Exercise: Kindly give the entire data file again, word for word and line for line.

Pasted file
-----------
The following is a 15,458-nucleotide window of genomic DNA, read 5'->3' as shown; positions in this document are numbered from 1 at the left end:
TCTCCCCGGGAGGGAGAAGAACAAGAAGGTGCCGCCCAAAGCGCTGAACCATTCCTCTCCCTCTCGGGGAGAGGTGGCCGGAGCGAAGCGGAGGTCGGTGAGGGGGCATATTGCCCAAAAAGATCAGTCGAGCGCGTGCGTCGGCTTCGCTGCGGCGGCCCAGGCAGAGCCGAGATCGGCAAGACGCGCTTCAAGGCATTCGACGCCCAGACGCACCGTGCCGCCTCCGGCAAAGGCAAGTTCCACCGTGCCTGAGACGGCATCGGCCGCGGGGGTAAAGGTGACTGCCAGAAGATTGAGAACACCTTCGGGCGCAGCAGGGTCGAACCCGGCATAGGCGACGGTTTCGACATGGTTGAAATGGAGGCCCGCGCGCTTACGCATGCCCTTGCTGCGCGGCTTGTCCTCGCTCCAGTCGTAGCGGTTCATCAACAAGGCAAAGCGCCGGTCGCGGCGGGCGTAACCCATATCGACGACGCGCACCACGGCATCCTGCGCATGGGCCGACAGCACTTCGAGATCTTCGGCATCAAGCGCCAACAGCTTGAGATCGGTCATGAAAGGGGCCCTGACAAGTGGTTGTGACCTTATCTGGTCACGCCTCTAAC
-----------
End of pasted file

The following is a 15,458-nucleotide window of genomic DNA, read 5'->3' as shown; positions in this document are numbered from 1 at the left end:
TCTCCCCGGGAGGGAGAAGAACAAGAAGGTGCCGCCCAAAGCGCTGAACCATTCCTCTCCCTCTCGGGGAGAGGTGGCCGGAGCGAAGCGGAGGTCGGTGAGGGGGCATATTGCCCAAAAAGATCAGTCGAGCGCGTGCGTCGGCTTCGCTGCGGCGGCCCAGGCAGAGCCGAGATCGGCAAGACGCGCTTCAAGGCATTCGACGCCCAGACGCACCGTGCCGCCTCCGGCAAAGGCAAGTTCCACCGTGCCTGAGACGGCATCGGCCGCGGGGGTAAAGGTGACTGCCAGAAGATTGAGAACACCTTCGGGCGCAGCAGGGTCGAACCCGGCATAGGCGACGGTTTCGACATGGTTGAAATGGAGGCCCGCGCGCTTACGCATGCCCTTGCTGCGCGGCTTGTCCTCGCTCCAGTCGTAGCGGTTCATCAACAAGGCAAAGCGCCGGTCGCGGCGGGCGTAACCCATATCGACGACGCGCACCACGGCATCCTGCGCATGGGCCGACAGCACTTCGAGATCTTCGGCATCAAGCGCCAACAGCTTGAGATCGGTCATGAAAGGGGCCCTGACAAGTGGTTGTGACCTTATCTGGTCACGCCTCTAAC